Ford was very excited and invited them back to the office, where he offered them $3,000,000 for the patent.
The brothers replied that they would settle for $2,000,000, but they wanted to have a label that said “The Goldberg Air Conditioner” on the dashboard of each car in which it was installed.
Now old man Ford was proud of the Ford name, and there was no way he was going to put the Goldbergs’ name on his cars. They haggled back and forth for a while, and the Goldbergs finally agreed that Ford could use just their first names on the label.
That is why, to this day, the control on every Ford air conditioner says Lo, Norm, Hi, and Max.
August 5, 2018
From The Babylon Bee.
Average American Now Complains More in a Week Than People Living Through the Black Plague Did Their Entire Lives
Demonstrating just how bad modern life has gotten, surveys now show that the average American today complains more in a week than people living during the black plague complained throughout their entire 30-year life span.
“There’s just so much more going wrong now,” said Karen Maxwell, a college student. “Things were just much simpler during the Black Death. All they had to deal with was squalor, starvation, and the constant threat of disease. Nowadays we have microaggressions, student debt, gluten, unequal pay for women, GMOs, problematic things like Scarlett Johansson playing a transgender man. The list just goes on and on. So it’s no wonder we complain more.”
“It just makes sense,” she added before going back to using her smartphone, a device that would have seemed like dark magic to people living just a hundred years ago.
Studies back up Maxwell, as there are recorded only a handful of common complaints from the 14th century such as large boils, lack of food, and everyone dying. In the present day, though, there are thousands of things people complain about daily — poor cell service, traffic jams, unripe avocados, obesity, favorite TV shows being canceled — problems no one six hundred years ago had to deal with at all.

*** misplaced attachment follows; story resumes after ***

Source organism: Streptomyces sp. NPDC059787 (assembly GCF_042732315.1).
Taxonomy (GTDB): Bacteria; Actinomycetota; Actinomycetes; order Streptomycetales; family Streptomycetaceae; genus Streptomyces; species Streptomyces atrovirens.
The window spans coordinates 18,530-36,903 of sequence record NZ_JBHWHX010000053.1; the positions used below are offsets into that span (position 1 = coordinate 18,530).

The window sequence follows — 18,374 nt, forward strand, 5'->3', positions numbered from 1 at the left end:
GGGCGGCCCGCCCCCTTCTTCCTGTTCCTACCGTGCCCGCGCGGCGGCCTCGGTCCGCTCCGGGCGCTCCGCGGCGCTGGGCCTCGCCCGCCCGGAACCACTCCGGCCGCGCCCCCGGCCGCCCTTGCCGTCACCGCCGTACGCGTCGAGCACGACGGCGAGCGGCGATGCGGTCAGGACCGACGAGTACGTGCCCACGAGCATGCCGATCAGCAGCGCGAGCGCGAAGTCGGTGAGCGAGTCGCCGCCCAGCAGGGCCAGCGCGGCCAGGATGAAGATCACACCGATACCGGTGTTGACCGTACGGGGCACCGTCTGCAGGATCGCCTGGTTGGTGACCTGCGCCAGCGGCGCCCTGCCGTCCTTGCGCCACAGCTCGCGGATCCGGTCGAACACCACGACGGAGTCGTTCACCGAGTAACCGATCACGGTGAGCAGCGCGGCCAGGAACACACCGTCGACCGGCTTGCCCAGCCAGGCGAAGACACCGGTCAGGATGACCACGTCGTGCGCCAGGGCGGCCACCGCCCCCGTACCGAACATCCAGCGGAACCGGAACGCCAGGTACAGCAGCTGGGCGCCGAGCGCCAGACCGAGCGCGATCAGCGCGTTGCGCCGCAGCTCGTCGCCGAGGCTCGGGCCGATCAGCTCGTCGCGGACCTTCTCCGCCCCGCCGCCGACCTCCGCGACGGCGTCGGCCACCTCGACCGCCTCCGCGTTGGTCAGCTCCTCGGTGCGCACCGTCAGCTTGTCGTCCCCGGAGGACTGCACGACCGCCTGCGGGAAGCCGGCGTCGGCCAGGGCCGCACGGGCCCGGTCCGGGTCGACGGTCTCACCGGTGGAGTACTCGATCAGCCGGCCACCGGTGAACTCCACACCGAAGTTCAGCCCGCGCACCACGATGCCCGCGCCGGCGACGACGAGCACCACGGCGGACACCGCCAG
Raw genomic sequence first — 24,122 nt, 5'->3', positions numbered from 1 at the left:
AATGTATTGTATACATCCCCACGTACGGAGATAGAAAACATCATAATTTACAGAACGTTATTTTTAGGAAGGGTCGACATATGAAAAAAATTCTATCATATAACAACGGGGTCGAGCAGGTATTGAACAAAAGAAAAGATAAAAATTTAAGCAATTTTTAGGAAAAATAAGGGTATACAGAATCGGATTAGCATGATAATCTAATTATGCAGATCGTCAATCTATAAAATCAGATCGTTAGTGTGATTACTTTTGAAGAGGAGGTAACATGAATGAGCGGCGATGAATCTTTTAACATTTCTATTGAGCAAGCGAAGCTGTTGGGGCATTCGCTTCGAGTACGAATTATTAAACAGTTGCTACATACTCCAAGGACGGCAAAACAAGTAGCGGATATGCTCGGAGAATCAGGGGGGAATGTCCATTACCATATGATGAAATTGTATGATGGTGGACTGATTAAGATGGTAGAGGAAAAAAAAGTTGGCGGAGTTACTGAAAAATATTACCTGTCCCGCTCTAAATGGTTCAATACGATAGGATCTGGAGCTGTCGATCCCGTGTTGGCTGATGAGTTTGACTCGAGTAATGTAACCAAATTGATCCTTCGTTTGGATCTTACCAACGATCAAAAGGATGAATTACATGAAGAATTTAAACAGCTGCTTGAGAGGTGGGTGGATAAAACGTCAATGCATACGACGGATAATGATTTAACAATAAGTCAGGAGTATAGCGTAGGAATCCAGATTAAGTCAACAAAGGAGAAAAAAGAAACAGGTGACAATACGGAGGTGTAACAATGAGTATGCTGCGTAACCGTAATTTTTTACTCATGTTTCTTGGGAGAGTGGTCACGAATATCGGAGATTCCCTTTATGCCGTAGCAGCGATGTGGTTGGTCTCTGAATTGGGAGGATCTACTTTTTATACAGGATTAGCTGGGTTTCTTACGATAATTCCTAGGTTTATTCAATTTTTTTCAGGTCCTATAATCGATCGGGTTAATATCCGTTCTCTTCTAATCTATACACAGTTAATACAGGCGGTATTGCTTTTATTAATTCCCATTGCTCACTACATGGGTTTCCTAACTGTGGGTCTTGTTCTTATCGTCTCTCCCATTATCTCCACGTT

“It’s just a miserable time to live in,” Troy Walker said while eating a burrito in an air conditioned food court, something that would probably confuse and scare a 14th century European. “All the disease back in the 1300s sounds bad, but at least they didn’t have high health care costs from it since they didn’t have health care. And look how we’re being exploited by capitalism.” Walker pointed to his iPhone. “But in plague-ridden Europe, most people had pretty much nothing, so they didn’t have to worry about that.”
More stories of questionable veracity from The Babylon Bee:
Struggling Chemistry Teacher Takes to Life of Crime Manufacturing Plastic Straws to Sell on Streets of Santa Barbara
Local Mom Drops ‘Bored’ Kids Off at School Three Weeks Early
Man Identifies as Woman, Immediately Receives 23% Pay Cut
Russian Spy Captured, Found to Have Several Smaller Russian Spies Nested Inside
Man Struck Dead for Bearing False Witness After Clicking ‘I Have Read and Accept These Terms and Conditions’
Church Kicks Off Fun-Filled ‘Sinners in the Hands of an Angry God’ Themed VBS